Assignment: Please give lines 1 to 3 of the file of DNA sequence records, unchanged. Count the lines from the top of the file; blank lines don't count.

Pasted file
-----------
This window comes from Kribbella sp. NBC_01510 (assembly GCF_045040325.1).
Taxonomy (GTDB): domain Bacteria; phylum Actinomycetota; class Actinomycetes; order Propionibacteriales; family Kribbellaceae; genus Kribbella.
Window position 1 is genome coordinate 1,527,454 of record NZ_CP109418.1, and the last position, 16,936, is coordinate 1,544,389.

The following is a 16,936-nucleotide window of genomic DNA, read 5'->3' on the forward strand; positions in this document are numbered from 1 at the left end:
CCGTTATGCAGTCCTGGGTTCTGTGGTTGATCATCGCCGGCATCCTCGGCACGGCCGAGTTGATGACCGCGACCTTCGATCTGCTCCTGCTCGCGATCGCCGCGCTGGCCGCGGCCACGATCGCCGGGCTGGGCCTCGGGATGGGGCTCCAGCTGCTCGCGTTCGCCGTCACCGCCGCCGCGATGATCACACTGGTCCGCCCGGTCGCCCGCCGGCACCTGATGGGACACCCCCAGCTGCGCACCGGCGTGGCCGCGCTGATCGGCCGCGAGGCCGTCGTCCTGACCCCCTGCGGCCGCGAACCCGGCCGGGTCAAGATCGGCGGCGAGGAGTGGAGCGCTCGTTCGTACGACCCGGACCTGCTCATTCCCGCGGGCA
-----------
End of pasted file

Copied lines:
This window comes from Kribbella sp. NBC_01510 (assembly GCF_045040325.1).
Taxonomy (GTDB): domain Bacteria; phylum Actinomycetota; class Actinomycetes; order Propionibacteriales; family Kribbellaceae; genus Kribbella.
Window position 1 is genome coordinate 1,527,454 of record NZ_CP109418.1, and the last position, 16,936, is coordinate 1,544,389.